Student Debt? Economy? What's Behind Drop In College Enrollment?

Reporting in CNN Money, Heather Long notes that college enrollments have been dropping since 2010. By the fall of 2014, they were more than 800,000 fewer students than in 2010.

Ted Mitchell, US Under Secretary of Education, suggests: "Historically, as the economy improves and Americans get back to work, college enrollment declines." Ms. Long notes that what's especially interesting are that the two sectors with the largest reported declines are community colleges and for-profit institutions.

Let's take the growing troubles of the for-profit community, with the implications for stable and growing enrollments in this sector, off the table. Beyond them we know that community colleges face declining numbers, many private colleges and universities are not meeting their freshman enrollment targets, and smaller, non-flagship public colleges and universities also suffer stagnating or declining enrollments. In addition, there are shifting demographic numbers as the size of graduating high school classes shrink in many locations.

What's responsible for the enrollment decrease?

Ms. Long argues that the problem is the cost of college, reinforced at the outset by the announced sticker price advertised to incoming freshman. After years of festering as a persistent issue, the consumer price sensitivity to high sticker price now translates almost precisely into an unwillingness or perceived inability to pay and assume the debt necessary to graduate.

It's especially troublesome because many of America's entry-level jobs require the certification of eligibility represented by a college degree. And yet the access points - most notably beginning with attendance at a community college - seem less vital and viable. It's a principal reason why the promise of free and debt-free community college tuition has become such a dominant theme in the Sanders and Clinton campaigns.

After the economic problems associated with the Great Depression and the need to employ millions of veterans returning from military service during World War II, the federal government created a series of programs for the growing American middle class to ensure its sustainability. One of the most important was the G.I. Bill, which provided unprecedented opportunity to veterans seeking a college degree as a ticket to move productively into the work force.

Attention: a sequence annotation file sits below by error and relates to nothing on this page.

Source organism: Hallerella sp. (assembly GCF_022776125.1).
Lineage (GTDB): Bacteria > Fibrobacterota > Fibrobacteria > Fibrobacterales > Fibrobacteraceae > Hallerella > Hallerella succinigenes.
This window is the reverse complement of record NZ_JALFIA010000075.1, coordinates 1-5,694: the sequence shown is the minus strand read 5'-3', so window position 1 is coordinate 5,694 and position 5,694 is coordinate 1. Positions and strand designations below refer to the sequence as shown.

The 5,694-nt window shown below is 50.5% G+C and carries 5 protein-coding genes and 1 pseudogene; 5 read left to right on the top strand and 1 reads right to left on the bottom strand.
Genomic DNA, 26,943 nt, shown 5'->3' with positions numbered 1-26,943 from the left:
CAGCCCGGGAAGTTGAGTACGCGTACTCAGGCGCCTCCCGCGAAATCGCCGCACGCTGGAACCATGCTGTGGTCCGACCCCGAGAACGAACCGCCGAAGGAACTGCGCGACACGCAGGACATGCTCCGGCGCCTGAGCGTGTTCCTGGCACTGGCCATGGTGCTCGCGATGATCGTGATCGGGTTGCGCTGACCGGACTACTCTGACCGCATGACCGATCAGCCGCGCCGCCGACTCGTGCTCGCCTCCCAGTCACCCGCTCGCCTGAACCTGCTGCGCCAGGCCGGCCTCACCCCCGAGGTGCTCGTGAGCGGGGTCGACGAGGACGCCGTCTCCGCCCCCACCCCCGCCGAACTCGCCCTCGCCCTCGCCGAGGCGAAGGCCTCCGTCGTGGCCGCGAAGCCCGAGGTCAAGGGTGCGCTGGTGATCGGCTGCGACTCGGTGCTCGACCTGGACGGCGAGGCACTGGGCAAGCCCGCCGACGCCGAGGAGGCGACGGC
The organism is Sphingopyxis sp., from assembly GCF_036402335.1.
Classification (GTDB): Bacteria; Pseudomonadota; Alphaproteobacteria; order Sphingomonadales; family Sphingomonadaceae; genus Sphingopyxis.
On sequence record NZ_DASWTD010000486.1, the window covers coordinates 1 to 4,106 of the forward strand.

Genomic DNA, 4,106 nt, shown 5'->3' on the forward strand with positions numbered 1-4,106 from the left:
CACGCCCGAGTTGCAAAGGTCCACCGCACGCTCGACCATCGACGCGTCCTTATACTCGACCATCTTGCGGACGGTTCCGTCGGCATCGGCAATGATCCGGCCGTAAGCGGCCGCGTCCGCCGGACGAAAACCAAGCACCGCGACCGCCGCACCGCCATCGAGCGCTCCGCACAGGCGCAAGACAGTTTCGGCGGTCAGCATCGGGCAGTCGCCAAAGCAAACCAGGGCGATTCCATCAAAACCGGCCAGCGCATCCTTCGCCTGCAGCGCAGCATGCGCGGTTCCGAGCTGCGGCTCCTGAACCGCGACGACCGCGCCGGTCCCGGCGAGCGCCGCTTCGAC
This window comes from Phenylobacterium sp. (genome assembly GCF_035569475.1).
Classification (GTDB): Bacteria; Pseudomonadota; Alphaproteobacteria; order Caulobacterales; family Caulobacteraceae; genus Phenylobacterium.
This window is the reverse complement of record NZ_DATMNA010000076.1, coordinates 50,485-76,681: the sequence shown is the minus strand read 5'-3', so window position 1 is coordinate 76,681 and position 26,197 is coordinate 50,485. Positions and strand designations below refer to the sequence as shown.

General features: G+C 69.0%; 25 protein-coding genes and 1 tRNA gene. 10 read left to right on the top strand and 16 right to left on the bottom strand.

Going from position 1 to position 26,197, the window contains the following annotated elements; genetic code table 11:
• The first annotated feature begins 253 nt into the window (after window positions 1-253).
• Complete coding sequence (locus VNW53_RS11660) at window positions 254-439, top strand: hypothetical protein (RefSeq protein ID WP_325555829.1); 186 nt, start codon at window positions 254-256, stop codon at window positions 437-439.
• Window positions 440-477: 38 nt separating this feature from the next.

With these programs came a belief that "a college degree is the surest ticket to the middle class," as Ms. Long notes that President Obama proclaimed last year.

What's gone wrong?

One significant change is the failure of comfortable, disproportionately white, middle class parents to understand, and more ominously, prepare for their role to have "skin in the game." It's an economic problem if only because it's very reasonable to expect that these families should have an expected family contribution. What we often see today, however, is an unwillingness to make the sacrifices necessary to play a role, and allow and encourage their children to take on debt to avoid making harder choices within the family.

Instead, college administrators often reap what they sow. Presenting college sticker prices as an opening bid, families will negotiate with the admission and financial aid staffs as though they were purchasing negotiable items like a used car. In a college classroom, even after accounting for need-based aid, few students pay the same price after merit and other preferential scholarships and grants play out.

Somewhere in the past 50 years, Americans perceived higher education as a government entitlement program. Once sticker price, debt load and public perception collided, however, the public outcry over high sticker prices dominated even the most cogent explanations of what to expect and how to pay for college.

The most dangerous aspect of the growing crisis is the reaction to student debt. Much of it is troubling, particularly the very real problem of growing income inequality. Increasing the Pell grant will not fully erase public perceptions on college affordability. Tied to affordability - and therefore access - is student debt.

We can make a good case that there are categories of student debt. The numbers reported, for instance, are often "all in" debt, including that taken on for graduate and professional degrees. Those numbers, especially for high sticker priced graduate programs like law and medicine, can be staggering, especially if they are a multiple of undergraduate debt. The perception will stick even if the debt problem is often more complex than the media suggests.

The quicksand upon which the foundation for student debt is built is ignorance. Families that fail to manage or embrace debt based upon the implied promise of a higher starting salary in the workforce have every reason to be concerned and angry. The failure of colleges and universities at all levels to convey the true costs of attendance will only exacerbate the public shellacking that they receive in the media, statehouses, and on Capitol Hill.

America must determine quickly why college enrollment is dropping and if it's a function of an improving economy or something else. It must decide if a college degree is an entitlement like Social Security. But Americans must also be better informed about how to obtain access to higher education. To provide it, colleges, the government, and informed consumers must all be on the same page.